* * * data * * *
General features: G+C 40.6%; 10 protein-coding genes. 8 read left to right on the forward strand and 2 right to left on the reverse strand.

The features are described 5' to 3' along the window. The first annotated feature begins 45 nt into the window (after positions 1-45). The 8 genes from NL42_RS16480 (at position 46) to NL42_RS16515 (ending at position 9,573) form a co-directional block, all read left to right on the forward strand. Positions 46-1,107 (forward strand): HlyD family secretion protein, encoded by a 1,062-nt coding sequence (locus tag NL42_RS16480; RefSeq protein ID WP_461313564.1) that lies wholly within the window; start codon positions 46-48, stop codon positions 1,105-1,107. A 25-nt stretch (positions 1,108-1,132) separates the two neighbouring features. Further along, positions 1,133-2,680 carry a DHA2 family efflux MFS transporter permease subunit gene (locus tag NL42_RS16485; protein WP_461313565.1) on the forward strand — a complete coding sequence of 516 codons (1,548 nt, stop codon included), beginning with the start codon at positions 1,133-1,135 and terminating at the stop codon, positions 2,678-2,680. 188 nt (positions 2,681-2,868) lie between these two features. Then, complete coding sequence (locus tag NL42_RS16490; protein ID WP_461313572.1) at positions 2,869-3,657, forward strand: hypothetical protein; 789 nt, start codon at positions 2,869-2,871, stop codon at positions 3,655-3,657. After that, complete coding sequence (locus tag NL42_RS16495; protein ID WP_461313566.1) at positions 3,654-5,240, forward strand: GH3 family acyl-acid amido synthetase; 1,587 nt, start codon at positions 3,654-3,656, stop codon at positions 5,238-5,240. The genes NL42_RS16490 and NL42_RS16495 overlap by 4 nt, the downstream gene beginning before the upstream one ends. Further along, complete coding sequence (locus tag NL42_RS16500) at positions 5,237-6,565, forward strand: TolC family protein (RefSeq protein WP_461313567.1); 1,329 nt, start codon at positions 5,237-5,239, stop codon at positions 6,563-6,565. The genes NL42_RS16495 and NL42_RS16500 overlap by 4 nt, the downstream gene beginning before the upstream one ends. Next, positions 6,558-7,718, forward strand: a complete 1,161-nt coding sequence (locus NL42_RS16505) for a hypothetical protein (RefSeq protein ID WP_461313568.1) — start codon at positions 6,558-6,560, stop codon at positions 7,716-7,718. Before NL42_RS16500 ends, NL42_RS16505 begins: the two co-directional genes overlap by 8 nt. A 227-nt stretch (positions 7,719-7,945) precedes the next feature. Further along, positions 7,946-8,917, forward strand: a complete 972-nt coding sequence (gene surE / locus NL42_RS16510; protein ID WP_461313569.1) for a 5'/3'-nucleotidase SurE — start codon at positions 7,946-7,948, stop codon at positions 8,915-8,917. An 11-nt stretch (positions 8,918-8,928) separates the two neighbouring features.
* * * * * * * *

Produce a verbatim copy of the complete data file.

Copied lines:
General features: G+C 40.6%; 10 protein-coding genes. 8 read left to right on the forward strand and 2 right to left on the reverse strand.

The features are described 5' to 3' along the window. The first annotated feature begins 45 nt into the window (after positions 1-45). The 8 genes from NL42_RS16480 (at position 46) to NL42_RS16515 (ending at position 9,573) form a co-directional block, all read left to right on the forward strand. Positions 46-1,107 (forward strand): HlyD family secretion protein, encoded by a 1,062-nt coding sequence (locus tag NL42_RS16480; RefSeq protein ID WP_461313564.1) that lies wholly within the window; start codon positions 46-48, stop codon positions 1,105-1,107. A 25-nt stretch (positions 1,108-1,132) separates the two neighbouring features. Further along, positions 1,133-2,680 carry a DHA2 family efflux MFS transporter permease subunit gene (locus tag NL42_RS16485; protein WP_461313565.1) on the forward strand — a complete coding sequence of 516 codons (1,548 nt, stop codon included), beginning with the start codon at positions 1,133-1,135 and terminating at the stop codon, positions 2,678-2,680. 188 nt (positions 2,681-2,868) lie between these two features. Then, complete coding sequence (locus tag NL42_RS16490; protein ID WP_461313572.1) at positions 2,869-3,657, forward strand: hypothetical protein; 789 nt, start codon at positions 2,869-2,871, stop codon at positions 3,655-3,657. After that, complete coding sequence (locus tag NL42_RS16495; protein ID WP_461313566.1) at positions 3,654-5,240, forward strand: GH3 family acyl-acid amido synthetase; 1,587 nt, start codon at positions 3,654-3,656, stop codon at positions 5,238-5,240. The genes NL42_RS16490 and NL42_RS16495 overlap by 4 nt, the downstream gene beginning before the upstream one ends. Further along, complete coding sequence (locus tag NL42_RS16500) at positions 5,237-6,565, forward strand: TolC family protein (RefSeq protein WP_461313567.1); 1,329 nt, start codon at positions 5,237-5,239, stop codon at positions 6,563-6,565. The genes NL42_RS16495 and NL42_RS16500 overlap by 4 nt, the downstream gene beginning before the upstream one ends. Next, positions 6,558-7,718, forward strand: a complete 1,161-nt coding sequence (locus NL42_RS16505) for a hypothetical protein (RefSeq protein ID WP_461313568.1) — start codon at positions 6,558-6,560, stop codon at positions 7,716-7,718. Before NL42_RS16500 ends, NL42_RS16505 begins: the two co-directional genes overlap by 8 nt. A 227-nt stretch (positions 7,719-7,945) precedes the next feature. Further along, positions 7,946-8,917, forward strand: a complete 972-nt coding sequence (gene surE / locus NL42_RS16510; protein ID WP_461313569.1) for a 5'/3'-nucleotidase SurE — start codon at positions 7,946-7,948, stop codon at positions 8,915-8,917. An 11-nt stretch (positions 8,918-8,928) separates the two neighbouring features.